Senate Majority Leader Chuck Schumer (D-N.Y.) on Wednesday issued a stark warning about the rise in antisemitic hate American Jews have faced since the Oct. 7 massacre in Israel.
In an op-ed in The New York Times, Schumer previewed his address scheduled for Wednesday morning, writing, “Today, too many Americans are exploiting arguments against Israel and leaping toward a virulent antisemitism. The normalization and intensifying of this rise in hate is the danger many Jewish people fear most.”
“The solidarity that Jewish Americans initially received from our fellow citizens in the aftermath of Oct. 7 has since waned, drowned out by other, more disturbing voices, even from some we considered allies, while hate crimes against Jews have skyrocketed,” he wrote.
Schumer announced Tuesday evening that he planned to deliver a “major” address on antisemitism on Wednesday.
“Antisemitism is a crisis in the country. As the highest-ranking Jewish elected official, I feel compelled to speak out about it. I’ll be giving a major address on it tomorrow,” he wrote in the statement Tuesday.
In his op-ed Wednesday, Schumer reflected on the pain he felt as a descendent of Holocaust survivors and of others who did not make it out of Eastern Europe, noting when he heard stories of Jews being gunned down by Hamas, a U.S.-designated terrorist organization, “it struck me on a deeply personal level.”
“When I was a boy, I learned what happened when the Nazis invaded my family’s town in Ukraine. The Nazis ordered my great-grandmother to gather her extended family on the porch of her home. When the Nazis told her to come with them, she refused, and they gunned her down, along with 30 members of her family, from 85 years old to 3 months old,” Schumer wrote.
“Most Jewish Americans have similar stories — stories we learned at a young age, and that will stay imprinted on our hearts for as long as we live,” he added.
Schumer said he felt compelled to speak out because, he said, the recent rise in antisemitism, “for many Jewish people today … is more than a crisis — it’s a five-alarm fire.”
“That’s why I feel compelled to speak out,” he wrote, “especially considering the growing disparity between how Jewish people understand the rise of antisemitism, and how many of my non-Jewish friends regard it.”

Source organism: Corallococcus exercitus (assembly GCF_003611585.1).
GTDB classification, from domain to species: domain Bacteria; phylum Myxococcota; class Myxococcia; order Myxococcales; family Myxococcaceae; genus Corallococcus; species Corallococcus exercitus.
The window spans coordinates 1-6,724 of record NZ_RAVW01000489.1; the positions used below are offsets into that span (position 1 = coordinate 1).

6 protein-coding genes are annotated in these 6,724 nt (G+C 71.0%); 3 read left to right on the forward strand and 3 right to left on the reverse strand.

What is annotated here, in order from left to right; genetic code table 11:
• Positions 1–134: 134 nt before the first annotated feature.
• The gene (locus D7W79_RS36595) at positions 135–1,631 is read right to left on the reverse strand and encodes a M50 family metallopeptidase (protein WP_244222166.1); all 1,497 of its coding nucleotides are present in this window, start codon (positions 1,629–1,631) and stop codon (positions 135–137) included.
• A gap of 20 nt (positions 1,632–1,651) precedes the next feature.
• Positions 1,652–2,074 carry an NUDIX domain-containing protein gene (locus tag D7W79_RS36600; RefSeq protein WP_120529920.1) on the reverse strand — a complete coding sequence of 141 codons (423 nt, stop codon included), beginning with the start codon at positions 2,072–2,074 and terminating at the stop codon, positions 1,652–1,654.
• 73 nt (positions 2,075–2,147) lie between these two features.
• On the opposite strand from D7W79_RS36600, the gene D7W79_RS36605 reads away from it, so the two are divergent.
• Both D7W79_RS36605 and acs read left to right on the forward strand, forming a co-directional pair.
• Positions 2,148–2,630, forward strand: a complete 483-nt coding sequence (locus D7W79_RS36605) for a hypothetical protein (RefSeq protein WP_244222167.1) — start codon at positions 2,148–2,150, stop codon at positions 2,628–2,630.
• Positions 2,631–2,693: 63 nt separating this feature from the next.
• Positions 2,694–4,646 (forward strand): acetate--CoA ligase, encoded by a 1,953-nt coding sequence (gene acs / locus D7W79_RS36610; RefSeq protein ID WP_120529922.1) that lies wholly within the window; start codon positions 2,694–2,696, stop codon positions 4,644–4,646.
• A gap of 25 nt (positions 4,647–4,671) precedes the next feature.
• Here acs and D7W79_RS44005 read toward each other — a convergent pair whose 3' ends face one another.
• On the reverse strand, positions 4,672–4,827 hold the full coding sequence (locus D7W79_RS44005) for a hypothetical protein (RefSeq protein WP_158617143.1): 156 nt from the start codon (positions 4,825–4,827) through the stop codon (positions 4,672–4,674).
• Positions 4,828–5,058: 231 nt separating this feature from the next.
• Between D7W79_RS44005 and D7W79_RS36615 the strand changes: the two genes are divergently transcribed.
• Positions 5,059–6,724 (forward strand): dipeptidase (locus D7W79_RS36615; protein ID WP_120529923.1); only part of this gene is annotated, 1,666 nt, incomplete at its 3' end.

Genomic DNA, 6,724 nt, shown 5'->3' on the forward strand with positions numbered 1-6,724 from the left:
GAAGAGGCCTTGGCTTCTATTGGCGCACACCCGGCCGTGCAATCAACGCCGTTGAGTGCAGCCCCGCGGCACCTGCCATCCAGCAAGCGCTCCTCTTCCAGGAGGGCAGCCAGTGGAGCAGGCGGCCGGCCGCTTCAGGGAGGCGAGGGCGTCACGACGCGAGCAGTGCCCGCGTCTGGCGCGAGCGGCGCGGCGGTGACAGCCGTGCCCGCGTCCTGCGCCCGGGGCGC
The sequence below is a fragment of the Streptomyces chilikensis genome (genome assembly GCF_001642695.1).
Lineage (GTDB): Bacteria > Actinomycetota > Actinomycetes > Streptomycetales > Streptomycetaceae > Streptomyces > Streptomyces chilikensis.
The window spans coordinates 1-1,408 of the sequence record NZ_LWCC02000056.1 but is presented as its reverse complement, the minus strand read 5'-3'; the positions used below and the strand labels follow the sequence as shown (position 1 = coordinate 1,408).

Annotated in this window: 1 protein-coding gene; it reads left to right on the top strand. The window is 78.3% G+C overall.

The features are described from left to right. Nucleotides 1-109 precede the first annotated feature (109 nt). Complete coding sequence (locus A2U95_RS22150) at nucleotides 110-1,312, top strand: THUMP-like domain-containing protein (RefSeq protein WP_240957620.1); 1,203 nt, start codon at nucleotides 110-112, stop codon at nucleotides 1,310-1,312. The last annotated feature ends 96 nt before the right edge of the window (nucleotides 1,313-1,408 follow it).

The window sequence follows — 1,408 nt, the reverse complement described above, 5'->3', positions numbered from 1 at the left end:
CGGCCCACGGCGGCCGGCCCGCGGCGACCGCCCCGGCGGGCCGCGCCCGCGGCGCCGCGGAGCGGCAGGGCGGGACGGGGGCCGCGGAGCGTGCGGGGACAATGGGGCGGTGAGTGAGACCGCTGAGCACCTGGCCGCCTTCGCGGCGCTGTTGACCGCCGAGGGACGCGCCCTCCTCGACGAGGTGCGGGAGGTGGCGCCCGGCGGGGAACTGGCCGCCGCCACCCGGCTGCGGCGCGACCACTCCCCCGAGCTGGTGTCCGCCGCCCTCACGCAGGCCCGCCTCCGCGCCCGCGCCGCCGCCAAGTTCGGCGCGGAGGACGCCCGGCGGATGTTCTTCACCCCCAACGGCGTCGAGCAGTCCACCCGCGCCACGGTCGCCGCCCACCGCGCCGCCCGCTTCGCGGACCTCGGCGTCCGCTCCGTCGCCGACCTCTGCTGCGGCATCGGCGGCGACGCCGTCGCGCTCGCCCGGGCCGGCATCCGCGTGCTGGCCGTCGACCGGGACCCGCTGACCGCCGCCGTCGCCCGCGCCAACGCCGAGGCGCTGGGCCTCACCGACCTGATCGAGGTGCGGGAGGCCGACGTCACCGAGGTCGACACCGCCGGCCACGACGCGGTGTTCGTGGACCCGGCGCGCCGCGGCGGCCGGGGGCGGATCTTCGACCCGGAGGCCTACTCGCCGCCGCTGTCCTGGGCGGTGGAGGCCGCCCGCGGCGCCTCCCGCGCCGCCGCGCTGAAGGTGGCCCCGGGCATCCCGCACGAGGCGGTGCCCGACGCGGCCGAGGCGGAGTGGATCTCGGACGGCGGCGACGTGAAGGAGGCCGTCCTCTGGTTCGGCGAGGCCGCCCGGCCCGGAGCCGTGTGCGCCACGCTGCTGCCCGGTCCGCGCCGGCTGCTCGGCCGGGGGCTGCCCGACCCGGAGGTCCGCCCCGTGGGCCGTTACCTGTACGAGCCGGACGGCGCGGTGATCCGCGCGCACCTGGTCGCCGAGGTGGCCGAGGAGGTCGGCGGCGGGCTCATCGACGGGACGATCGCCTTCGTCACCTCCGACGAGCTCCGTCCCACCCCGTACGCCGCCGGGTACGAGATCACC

Schumer underscored the difference between being critical of Israel’s government — which he noted he, too, has been and which he said is not inherently antisemitic — and denying Jews’ right to a state of their own, describing that as “a glaring example of that double standard Jewish Americans so fiercely object to.”
“When criticism against Israel is allowed to cross over into something different — into a denial of a Jewish state in any form, into open calls for the very destruction of Israel, while at the same time the self-determination of other peoples is exalted — that is an example of the discriminatory double standard Jewish people have always found so hurtful. And we worry about what could come next,” he wrote.
Schumer’s warning comes amid an increase in hate crimes against Jewish Americans.
In the two weeks after the attack on Oct. 7, the Anti-Defamation League recorded a 388 percent increase in antisemitic incidents from the same period the previous year.
In Schumer’s home state, New York City saw a 214-percent spike in reported hate crimes against Jews last month compared to October 2022, according to the city’s crime statistics.
A total of 101 hate crimes were reported last month in New York City, 69 of which were targeted at Jews. Other hate crimes reported last month included eight anti-Muslim incidents, seven incidents motivated by sexual orientation, and four anti-Black incidents.
“I implore every person and every community and every institution to stand with Jewish Americans, and to denounce antisemitism in all of its forms,” Schumer wrote. “Americans are stewards of the flames of liberty, tolerance and equality that warm our melting pot and make it possible for Jewish Americans to prosper alongside Palestinian Americans as well as every other immigrant group.”